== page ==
Hint: You can adjust the default video playback speed in your account settings.
Hint: You can set the default subtitles language in your account settings.
Sorry! Looks like there’s an issue with video playback 🙁 This might be due to a temporary outage or because of a configuration issue with your browser. Please see our video player troubleshooting guide to resolve the issue.

"else" and "elif" Clauses

Give Feedback

After meeting the if-statement, in this video you’ll have a look at the else and elif clauses and how they work together.

00:00 All right. Section 2: else and elif Clauses. Let’s get going! So far, we’ve covered the if statement. So, we have something happening if our expression evaluates to True.

00:13 But what if we want something to happen on a False or something to happen by default? That’s where we’ll use the else statement in conjunction with our if statement. Additionally, if there are other conditions that we want to assess, we can use elif, or else if, to do that.

00:30 Let’s take a look at the syntax for those. So, you already know the if syntax. else is just tacked on and given another statement.

00:38 So, if the expression evaluates to True, run the first statement, else run the second statement. And, like I said, if you want to evaluate multiple conditions, you have else if, shortened to elif in Python, to be able to evaluate for multiple conditions and run a statement if one of those conditions exist. In this syntax example, our program will run through each of these clauses and evaluate it for True or False. As soon as it finds a True one, it will run the statement.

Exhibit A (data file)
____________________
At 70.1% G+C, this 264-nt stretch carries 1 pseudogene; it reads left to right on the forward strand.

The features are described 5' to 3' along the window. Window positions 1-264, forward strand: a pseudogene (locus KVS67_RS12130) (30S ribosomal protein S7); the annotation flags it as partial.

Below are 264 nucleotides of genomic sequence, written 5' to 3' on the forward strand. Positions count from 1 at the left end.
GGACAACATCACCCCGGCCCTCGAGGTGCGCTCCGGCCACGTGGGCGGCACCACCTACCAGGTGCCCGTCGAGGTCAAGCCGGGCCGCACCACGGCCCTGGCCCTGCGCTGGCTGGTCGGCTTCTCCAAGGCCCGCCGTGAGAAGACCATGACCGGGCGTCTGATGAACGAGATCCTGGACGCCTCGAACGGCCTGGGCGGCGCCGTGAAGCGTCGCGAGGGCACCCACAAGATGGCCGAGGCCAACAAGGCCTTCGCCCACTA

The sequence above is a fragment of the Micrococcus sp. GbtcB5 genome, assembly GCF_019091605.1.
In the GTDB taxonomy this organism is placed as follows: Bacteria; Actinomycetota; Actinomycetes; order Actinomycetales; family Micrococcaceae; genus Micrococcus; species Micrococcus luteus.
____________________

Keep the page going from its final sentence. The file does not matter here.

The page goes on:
01:10 This is known as short circuiting. So, if our second elif statement runs in this example, none of the additional expressions will be assessed and none of the additional statements will be run.

01:23 Let’s jump back into the console and check out an example. Okay, here I am in PyCharm, my development environment. I am working on a blank Python file here because we’re going to make, kind of, a mini program.

01:36 You should open up a blank Python file for yourself. And let’s put this program together. I’ve been talking a lot about eating during these examples, so let’s put together a calorie counter app.

01:50 We need to start with a few variables. Let’s call it cals_consumed (calories consumed). Let’s say 1500. cals_in_item (calories in the item) we want to eat.

02:02 And then total_cals will be the sum of those two.

02:12 First, let’s print the total_cals we got

02:20 with an f-string. Now, we can set up our if statement. So let’s say if total_cals is greater than or equal to 1600, don’t eat it!

02:44 Okay. And let’s do a condition for if we haven’t eaten enough today, let’s say we’ve eaten less than 300 calories.

02:59 Print that we want to eat more, "Eat a larger portion." And we’ll use else for anything in between those two conditions, 300 calories or 1600 calories. And we’ll just say "Sure you can eat it!" And that should be it! Let’s run this. Actually, let’s review here.

03:27 cals_consumed = 1500, cals_in_item = 100, we sum those, print them out, and then we run it through our if statement.

03:35 Let’s see what happens.

03:40 Total Calories Today: 1600, Don't eat it! What happens if we get under that 300 calorie mark? So, let’s say we’ve only eaten 150 calories and our item’s 100 calories. Let’s run this now.

03:56 Total Calories Today: 250, Eat a larger portion.

km on Jan. 1, 2020

Hello Sir - What is the difference between expression and a statement?

@km An expression evaluates to a value A statement performs some actions

Become a Member to join the conversation.